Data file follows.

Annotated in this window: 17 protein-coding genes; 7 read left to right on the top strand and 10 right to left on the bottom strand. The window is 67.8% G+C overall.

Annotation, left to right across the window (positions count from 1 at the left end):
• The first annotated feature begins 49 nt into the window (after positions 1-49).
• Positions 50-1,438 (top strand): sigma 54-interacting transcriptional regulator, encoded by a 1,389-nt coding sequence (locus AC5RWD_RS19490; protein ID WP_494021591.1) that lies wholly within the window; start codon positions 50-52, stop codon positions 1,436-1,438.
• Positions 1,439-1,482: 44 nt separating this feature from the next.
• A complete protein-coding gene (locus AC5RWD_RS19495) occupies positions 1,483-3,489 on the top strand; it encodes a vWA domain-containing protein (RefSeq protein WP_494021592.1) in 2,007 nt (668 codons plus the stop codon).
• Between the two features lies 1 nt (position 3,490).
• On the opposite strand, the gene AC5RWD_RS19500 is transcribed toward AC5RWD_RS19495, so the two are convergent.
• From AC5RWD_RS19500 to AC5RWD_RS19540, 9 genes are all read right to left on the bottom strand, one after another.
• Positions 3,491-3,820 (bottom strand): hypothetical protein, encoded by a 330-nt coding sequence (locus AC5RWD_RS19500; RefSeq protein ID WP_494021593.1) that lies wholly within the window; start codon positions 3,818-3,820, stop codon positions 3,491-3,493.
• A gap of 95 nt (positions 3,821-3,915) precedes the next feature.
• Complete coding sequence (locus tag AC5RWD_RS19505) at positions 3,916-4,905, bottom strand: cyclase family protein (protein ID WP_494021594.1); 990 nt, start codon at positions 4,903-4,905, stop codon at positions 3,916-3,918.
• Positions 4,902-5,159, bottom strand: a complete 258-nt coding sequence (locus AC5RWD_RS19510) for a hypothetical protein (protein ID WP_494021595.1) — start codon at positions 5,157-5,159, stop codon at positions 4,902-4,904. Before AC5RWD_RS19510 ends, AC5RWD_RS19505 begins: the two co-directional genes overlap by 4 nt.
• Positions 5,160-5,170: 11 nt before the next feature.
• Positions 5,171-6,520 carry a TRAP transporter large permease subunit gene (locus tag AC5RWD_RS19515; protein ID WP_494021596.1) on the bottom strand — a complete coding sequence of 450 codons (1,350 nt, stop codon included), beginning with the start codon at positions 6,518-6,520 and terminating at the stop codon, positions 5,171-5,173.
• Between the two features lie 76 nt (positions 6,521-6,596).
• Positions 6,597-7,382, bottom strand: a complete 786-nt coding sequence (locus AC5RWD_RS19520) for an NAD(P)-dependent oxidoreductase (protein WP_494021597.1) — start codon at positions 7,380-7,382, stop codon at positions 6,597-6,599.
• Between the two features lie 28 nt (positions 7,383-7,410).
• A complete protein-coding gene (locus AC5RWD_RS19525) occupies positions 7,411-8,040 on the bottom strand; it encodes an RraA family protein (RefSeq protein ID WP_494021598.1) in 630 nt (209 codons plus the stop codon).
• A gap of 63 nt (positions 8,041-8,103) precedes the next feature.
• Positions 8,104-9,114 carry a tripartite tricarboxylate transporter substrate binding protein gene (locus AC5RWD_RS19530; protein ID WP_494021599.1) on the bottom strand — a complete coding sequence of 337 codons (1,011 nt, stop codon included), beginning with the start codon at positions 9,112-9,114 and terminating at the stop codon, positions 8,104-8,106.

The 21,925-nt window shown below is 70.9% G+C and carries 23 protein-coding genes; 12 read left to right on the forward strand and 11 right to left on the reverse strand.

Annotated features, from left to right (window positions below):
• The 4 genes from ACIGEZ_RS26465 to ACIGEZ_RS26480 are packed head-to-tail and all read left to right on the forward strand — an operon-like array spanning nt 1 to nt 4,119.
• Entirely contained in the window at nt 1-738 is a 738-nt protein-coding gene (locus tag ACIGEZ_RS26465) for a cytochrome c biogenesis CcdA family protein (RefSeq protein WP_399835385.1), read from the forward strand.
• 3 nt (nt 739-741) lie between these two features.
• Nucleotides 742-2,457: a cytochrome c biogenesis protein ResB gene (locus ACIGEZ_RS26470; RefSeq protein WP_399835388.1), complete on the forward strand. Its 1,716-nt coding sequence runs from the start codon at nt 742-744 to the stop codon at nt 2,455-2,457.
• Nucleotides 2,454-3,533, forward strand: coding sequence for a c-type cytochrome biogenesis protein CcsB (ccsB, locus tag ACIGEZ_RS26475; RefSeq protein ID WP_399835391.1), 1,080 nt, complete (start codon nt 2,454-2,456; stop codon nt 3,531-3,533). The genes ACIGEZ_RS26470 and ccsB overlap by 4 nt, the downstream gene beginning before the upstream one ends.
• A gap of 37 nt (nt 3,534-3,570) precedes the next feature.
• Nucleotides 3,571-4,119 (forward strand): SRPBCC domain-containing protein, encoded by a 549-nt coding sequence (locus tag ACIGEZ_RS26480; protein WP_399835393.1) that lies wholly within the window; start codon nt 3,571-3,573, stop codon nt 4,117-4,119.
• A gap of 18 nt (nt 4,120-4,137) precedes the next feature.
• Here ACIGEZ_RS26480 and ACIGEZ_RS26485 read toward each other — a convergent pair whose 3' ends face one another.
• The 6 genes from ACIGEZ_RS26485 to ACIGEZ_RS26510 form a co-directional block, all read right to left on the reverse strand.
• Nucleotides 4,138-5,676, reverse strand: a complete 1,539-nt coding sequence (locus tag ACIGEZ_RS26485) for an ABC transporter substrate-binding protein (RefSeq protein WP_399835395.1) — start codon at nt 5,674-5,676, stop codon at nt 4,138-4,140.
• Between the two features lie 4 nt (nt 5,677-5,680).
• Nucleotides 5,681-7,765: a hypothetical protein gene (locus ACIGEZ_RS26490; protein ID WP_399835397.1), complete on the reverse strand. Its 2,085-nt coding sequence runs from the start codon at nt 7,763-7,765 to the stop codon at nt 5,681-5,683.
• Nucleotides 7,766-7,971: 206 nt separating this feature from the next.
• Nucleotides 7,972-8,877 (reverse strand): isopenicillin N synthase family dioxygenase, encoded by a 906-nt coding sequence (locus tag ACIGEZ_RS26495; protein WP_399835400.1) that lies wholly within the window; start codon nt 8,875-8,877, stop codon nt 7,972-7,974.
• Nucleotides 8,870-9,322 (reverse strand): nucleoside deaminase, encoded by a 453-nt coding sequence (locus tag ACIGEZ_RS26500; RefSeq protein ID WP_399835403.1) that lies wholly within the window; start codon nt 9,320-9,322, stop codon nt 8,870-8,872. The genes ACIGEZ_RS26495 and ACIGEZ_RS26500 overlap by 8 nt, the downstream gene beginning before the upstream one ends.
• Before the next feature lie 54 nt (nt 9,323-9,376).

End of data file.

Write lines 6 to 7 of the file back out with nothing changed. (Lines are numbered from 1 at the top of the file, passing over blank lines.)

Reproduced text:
• A complete protein-coding gene (locus AC5RWD_RS19495) occupies positions 1,483-3,489 on the top strand; it encodes a vWA domain-containing protein (RefSeq protein WP_494021592.1) in 2,007 nt (668 codons plus the stop codon).
• Between the two features lies 1 nt (position 3,490).